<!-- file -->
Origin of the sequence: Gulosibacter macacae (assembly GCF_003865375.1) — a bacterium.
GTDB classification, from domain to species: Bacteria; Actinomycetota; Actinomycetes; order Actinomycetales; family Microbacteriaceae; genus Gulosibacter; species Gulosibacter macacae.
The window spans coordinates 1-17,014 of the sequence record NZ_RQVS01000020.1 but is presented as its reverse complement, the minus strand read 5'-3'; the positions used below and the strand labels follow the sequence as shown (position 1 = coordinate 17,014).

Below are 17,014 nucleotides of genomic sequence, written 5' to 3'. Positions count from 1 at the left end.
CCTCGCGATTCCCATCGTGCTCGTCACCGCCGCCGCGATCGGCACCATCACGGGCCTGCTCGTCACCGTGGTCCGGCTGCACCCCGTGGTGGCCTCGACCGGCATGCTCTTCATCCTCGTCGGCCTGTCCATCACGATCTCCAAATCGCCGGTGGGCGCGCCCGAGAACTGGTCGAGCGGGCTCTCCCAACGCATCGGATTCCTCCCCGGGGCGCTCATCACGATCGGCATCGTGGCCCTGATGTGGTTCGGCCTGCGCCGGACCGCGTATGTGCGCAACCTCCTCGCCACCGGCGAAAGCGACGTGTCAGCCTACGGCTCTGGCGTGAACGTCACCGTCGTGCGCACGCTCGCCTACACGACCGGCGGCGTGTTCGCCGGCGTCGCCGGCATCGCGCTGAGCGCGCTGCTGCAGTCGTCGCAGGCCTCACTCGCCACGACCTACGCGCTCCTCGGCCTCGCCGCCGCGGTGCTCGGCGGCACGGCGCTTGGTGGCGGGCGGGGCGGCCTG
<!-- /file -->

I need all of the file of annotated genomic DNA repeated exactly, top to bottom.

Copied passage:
Origin of the sequence: Gulosibacter macacae (assembly GCF_003865375.1) — a bacterium.
GTDB classification, from domain to species: Bacteria; Actinomycetota; Actinomycetes; order Actinomycetales; family Microbacteriaceae; genus Gulosibacter; species Gulosibacter macacae.
The window spans coordinates 1-17,014 of the sequence record NZ_RQVS01000020.1 but is presented as its reverse complement, the minus strand read 5'-3'; the positions used below and the strand labels follow the sequence as shown (position 1 = coordinate 17,014).

Below are 17,014 nucleotides of genomic sequence, written 5' to 3'. Positions count from 1 at the left end.
CCTCGCGATTCCCATCGTGCTCGTCACCGCCGCCGCGATCGGCACCATCACGGGCCTGCTCGTCACCGTGGTCCGGCTGCACCCCGTGGTGGCCTCGACCGGCATGCTCTTCATCCTCGTCGGCCTGTCCATCACGATCTCCAAATCGCCGGTGGGCGCGCCCGAGAACTGGTCGAGCGGGCTCTCCCAACGCATCGGATTCCTCCCCGGGGCGCTCATCACGATCGGCATCGTGGCCCTGATGTGGTTCGGCCTGCGCCGGACCGCGTATGTGCGCAACCTCCTCGCCACCGGCGAAAGCGACGTGTCAGCCTACGGCTCTGGCGTGAACGTCACCGTCGTGCGCACGCTCGCCTACACGACCGGCGGCGTGTTCGCCGGCGTCGCCGGCATCGCGCTGAGCGCGCTGCTGCAGTCGTCGCAGGCCTCACTCGCCACGACCTACGCGCTCCTCGGCCTCGCCGCCGCGGTGCTCGGCGGCACGGCGCTTGGTGGCGGGCGGGGCGGCCTG